Last year was a great time to be in the oil business. Thanks to high prices topping $120 a barrel in June 2022, ExxonMobil made a record $62 billion in profits, and advanced seven spots to 8th place on the Forbes’ Global 2000 list. Shell, Chevron, TotalEnergies and BP also placed higher than last year.
But the honor of being the top oil company on this list goes to the biggest of Big Oil — the Saudi Arabian Oil Company, better known as Aramco. The Kingdom’s partially privatized oil champion ranks no. 2 on the overall list, after only U.S. banking giant JPMorganChase. As the world’s most profitable company, Aramco last year cleared $156 billion on sales of $592 billion worth of oil and petrochemicals, up from $105 billion in profits on $400 billion of sales the year before. Only Walmart, with sales of $611 billion last year, had a higher top line. Naturally, a lot of Aramco’s profits (minimum $75 billion per year) gets siphoned off by Saudi Arabia, to fund government operations, and the lavish megaprojects sponsored by young Crown Prince Mohammed bin Salman, the 37-year-old de facto ruler popularly known as MBS.
Prince MBS supported Aramco’s IPO in 2019, which raised $29 billion for just a 1.5% equity stake and catapulted the company onto our Global 2000 list, which includes only public companies. (The rankings are based on a composite score of sales, profits, market capitalization and asset values.) The government still owns roughly 90% of Aramco, with another 8% held by the Saudi sovereign wealth fund–the same fund is merging its golf startup, LIV Golf, with the PGA.
Aramco’s thin–and thinly traded–public float leads some to doubt the authenticity of its $2.1 trillion implied market capitalization, equal to a price/earnings ratio of 13 — that’s a 50% premium to the western supermajor oil companies, most of which you can buy for a p/e under 8. Exxon’s market capitalization is $440 billion.
Aramco, led by CEO Amin Nasser, probably does deserve something of a premium valuation, because it doesn’t have to play by the same rules as other giant oil companies. In the Kingdom it enjoys a monopoly, while internationally, Aramco’s political connections earn it advantaged access to strategically important projects. New this year, Aramco is investing $3.6 billion in China with billionaire Li Shuirong’s Rongsheng Petrochemical to build a plant that will use 500,000 barrels per day of Saudi crude. And they’ve broken ground on another Chinese petrochemical complex that will use another 300,000 bpd; Aramco is a 30% partner on that one with China’s state-owned (and U.S. sanctioned) arms manufacturer NORINCO Group.
Furthermore, at OPEC meetings Aramco’s interests are represented by the closest thing the world has to a central banker for oil: Energy Minister Prince Abdulaziz bin Salman al Saud. His ultimate job is to maximize long term revenue for the Kingdom by managing a goldilocks oil price that is not so high as to push people toward electric vehicles, nor so low that they’re leaving petrodollars on the table.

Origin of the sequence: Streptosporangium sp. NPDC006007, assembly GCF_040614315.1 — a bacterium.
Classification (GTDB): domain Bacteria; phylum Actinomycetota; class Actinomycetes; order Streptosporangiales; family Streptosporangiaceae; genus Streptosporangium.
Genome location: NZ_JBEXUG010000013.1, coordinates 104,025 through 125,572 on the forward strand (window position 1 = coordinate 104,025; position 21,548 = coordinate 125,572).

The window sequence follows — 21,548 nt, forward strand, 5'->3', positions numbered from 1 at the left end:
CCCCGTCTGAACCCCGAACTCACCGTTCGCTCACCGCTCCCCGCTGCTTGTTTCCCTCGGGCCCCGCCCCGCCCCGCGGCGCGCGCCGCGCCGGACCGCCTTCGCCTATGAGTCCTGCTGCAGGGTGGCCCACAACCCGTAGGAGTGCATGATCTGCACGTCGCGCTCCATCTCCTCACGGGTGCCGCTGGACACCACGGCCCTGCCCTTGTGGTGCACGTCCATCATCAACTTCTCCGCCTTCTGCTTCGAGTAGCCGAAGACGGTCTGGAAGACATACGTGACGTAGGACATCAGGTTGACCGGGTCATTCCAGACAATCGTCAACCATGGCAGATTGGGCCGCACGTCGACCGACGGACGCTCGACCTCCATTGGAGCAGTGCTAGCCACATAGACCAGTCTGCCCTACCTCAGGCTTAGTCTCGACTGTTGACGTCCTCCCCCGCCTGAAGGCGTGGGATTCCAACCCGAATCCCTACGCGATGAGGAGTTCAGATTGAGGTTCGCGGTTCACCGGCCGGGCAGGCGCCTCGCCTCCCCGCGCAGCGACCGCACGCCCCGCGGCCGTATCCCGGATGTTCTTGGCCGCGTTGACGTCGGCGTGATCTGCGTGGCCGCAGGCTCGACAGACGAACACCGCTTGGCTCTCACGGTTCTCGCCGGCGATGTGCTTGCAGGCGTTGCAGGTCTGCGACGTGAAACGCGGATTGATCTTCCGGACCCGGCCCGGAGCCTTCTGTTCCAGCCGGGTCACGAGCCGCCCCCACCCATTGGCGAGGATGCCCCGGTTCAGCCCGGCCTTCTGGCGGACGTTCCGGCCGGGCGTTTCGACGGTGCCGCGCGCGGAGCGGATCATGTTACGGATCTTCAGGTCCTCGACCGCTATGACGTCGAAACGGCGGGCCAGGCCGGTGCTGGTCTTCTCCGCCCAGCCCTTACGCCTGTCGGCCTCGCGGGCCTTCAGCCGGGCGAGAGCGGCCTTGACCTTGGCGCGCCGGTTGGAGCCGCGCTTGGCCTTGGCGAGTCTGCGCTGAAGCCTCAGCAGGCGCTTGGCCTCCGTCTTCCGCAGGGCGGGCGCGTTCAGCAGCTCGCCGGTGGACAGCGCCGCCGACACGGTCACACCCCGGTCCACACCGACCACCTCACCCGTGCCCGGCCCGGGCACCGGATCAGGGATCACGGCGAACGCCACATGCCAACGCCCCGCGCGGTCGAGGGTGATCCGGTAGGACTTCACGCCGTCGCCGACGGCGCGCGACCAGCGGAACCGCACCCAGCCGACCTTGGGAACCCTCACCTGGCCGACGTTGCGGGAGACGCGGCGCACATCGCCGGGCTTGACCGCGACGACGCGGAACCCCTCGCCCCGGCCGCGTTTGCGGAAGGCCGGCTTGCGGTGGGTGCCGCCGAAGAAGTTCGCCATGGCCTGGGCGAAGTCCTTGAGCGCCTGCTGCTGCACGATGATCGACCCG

In late May, oil prices had slumped 15% recently to $68 a barrel (well below the Kingdom’s desired price of $80), when Prince Abdulaziz at the Qatar Economic Forum warned anyone betting on lower prices that there could be pain ahead. “Speculators, like in any market they are there to stay. I keep advising them that they will be ouching … I don’t have to show my cards I’m not a poker player… but I would just tell them: watch out.”
Backing up his words, when OPEC met in Vienna the first weekend of June, Prince Abdulaziz announced that the Saudis would be making a unilateral export cut of 1 million barrels per day in July (about 1% of global supply). He reportedly said his objective was to do “whatever is necessary to bring stability to this market.” Traders, more worried about economic softness hurting oil demand, shrugged it off; after a brief pop, oil prices have barely budged, now trading around $72 a barrel. “The markets are likely to call his bluff,” predicts economist Ed Yardeni. Meanwhile, Russia’s output has remained surprisingly strong at 11 million bpd. “The problem is that the Russians are selling whatever they can at a discount to China and India.” (Russian companies are a notable absence from this year’s G2K.)
Prince Abdulaziz wants to avoid the sort of drama that took place in 2016 when OPEC maintained production levels in the face of soft demand in order to bankrupt the U.S. shale frackers and reclaim market share. And no one wants a repeat of early 2020, when Russia and Saudi both accelerated output just as the Covid-19 pandemic was about to hit. Soon the lockdowns had depressed fuel demand so much that there was no more storage space for excess oil, which fell in price to an unheard of -$36.98 on April 20, 2020.